Gizmodo: Apple Patent Filing for Mac Tablet

Looks pretty cool to me…

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Appleinsider has gotten their hands on a large patent filing from Apple that we haven’t seen before, and it’s loaded with plans for how a multitouch interface would work on a tablet Mac running full-blown OS X. It covers how small interface buttons will be handled, iPhone-like scrolling through lists, details on a full multi-touch keyboard, and a nifty pop-up scroll wheel. And on top of all that, it seems like it’ll even work if you have freaky alien fingers! Let’s take a closer look.

(continue reading at Leaked Apple Patent Filing is Full of New Multitouch Tech For a Mac Tablet)

Remove Windows Media Player Integration (such as from the Right-Click menu)

This has nagged me for soooo long! I use Winamp, which has its own context menu integration, and I find myself accidentally opening a folder to play in Windows Media Player all the time…

Leave my context menu alone! If you just let it go wild, every program in the world wants to install some option there. Windows Media Player not only puts itself there, but integrates itself throughout the shell. Actually removing this integration is surprisingly easy!

Remove WMP Integration:
1. Click Start
2. Click Run
3. Type in regsvr32 /u wmpshell.dll
4. Click Enter
Easy!

Thanks to Annoyances.org and especially to Tech-Recipes.com for this fix!

Lifehacker: Useful Firefox 3 Configuration Tweaks

Update: Here are some new tips for Firefox 3 on all platforms and some specific tips for Firefox 3 on Linux:

Continue reading “Lifehacker: Useful Firefox 3 Configuration Tweaks”

How to Live: 25 Useful scripts for Flickr users

Following up the post on 10 Really Useful Flickr Greasemonkey Userscripts from the other day is this great article from howtoliveonline.com that lists 25 great Greasemonkey scripts for Flickr users:

25

Flickr is a nice, popular online photo sharing tool. Here is a collection of tools and scripts that will enhance your flickr experience.
Enjoy these collection and feel free to suggest any useful script or additional tool that I might have missed.

Scripts to enhance Flickr browsing experience:

Tip: To install these scripts, you must get Firefox browser and Greasemonkey extension [Read a 30 sec description on GM]. Once you install the Greasemonkey, you will see a smiling monkey icon on the right-bottom corner of your browser. These scripts need to be automatically installed when you select install option.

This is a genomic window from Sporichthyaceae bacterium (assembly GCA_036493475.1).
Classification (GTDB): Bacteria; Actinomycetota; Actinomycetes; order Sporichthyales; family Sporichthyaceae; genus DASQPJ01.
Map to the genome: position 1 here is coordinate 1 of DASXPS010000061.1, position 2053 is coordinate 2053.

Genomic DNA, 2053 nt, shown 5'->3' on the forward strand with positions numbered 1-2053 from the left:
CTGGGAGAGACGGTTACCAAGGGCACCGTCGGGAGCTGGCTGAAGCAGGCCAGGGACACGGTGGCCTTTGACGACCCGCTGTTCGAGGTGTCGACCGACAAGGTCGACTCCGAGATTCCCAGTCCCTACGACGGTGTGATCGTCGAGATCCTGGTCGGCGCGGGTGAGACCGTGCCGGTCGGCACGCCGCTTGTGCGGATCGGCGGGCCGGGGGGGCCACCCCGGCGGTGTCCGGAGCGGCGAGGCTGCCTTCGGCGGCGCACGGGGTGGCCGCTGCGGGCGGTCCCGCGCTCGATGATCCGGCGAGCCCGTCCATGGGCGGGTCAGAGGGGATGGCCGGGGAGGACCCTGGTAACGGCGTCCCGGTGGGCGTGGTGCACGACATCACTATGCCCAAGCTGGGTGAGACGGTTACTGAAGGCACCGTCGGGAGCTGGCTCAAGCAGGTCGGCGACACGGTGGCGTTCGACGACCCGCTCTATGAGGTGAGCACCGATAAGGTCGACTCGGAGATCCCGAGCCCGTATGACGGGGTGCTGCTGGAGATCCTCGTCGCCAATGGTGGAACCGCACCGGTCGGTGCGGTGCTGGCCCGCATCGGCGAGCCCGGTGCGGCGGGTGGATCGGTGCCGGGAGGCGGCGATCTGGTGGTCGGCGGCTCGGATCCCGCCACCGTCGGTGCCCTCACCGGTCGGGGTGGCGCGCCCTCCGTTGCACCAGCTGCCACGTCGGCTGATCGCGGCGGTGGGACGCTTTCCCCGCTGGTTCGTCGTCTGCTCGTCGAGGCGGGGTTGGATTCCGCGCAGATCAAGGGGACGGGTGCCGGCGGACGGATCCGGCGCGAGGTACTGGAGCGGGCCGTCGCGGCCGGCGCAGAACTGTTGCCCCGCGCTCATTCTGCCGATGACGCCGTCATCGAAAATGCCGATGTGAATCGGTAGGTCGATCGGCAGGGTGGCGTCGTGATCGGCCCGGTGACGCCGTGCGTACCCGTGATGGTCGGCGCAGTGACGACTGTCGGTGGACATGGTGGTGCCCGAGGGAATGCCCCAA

(continue reading at 25 Useful scripts for Flickr users)

Ryugyong Hotel (Pyongyang, DPRK)

Update: Check out the new construction on the hotel!

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In my continuing search for new and interesting articles due directly to my incredible fascination with North Korea (Democratic Peoples Republic of Korea), I recently found an article in Esquire about the monstrous Ryugyong Hotel, a vacant skyscraper hotel that was originally meant to be a shining symbol of the prosperity of the DPRK but has sat empty and incomplete since construction ceased in 1992 (construction began in 1987).

According to Wikipedia,

The Ryugyong Hotel (Korean: 류경호텔)(or Ryu-Gyong Hotel or Yu-Kyung Hotel)[citation needed] is an unfinished concrete skyscraper. It is intended for use as a hotel in Sojang-dong, in the Potong-gang District of Pyongyang, North Korea. The hotel’s name comes from one of the historic names for Pyongyang: Ryugyong, or “capital of willows.” Its 105 stories rise to a height of 330 m (1,083 ft), and it contains 360,000 m² (3.9 million square feet) of floor space, making it the most prominent feature of the city’s skyline and by far the largest structure in the country. At one time, it would have been the world’s tallest hotel.[1] Esquire dubbed it “The Worst Building in the History of Mankind” and noted that the government of North Korea has airbrushed the building out of pictures. The Christian Science Monitor called it “one of the most expensive white elephants in history”.[2] Over the years, the skyscraper has earned such nicknames as the “Hotel of Doom,” “Phantom Hotel,” and “Phantom Pyramid.”[3] Construction began in 1987 and ceased in 1992, due to the government’s financial difficulties. The unfinished hotel remained untouched until April 2008, when construction resumed after being inactive 16 years.[4]

(http://en.wikipedia.org/wiki/Ryugyong_Hotel)

The Esquire article has a bit more scathing review of this enormous structure:

A picture doesn’t lie — the one-hundred-and-five-story Ryugyong Hotel is hideous, dominating the Pyongyang skyline like some twisted North Korean version of Cinderella’s castle. Not that you would be able to tell from the official government photos of the North Korean capital — the hotel is such an eyesore, the Communist regime routinely covers it up, airbrushing it to make it look like it’s open — or Photoshopping or cropping it out of pictures completely.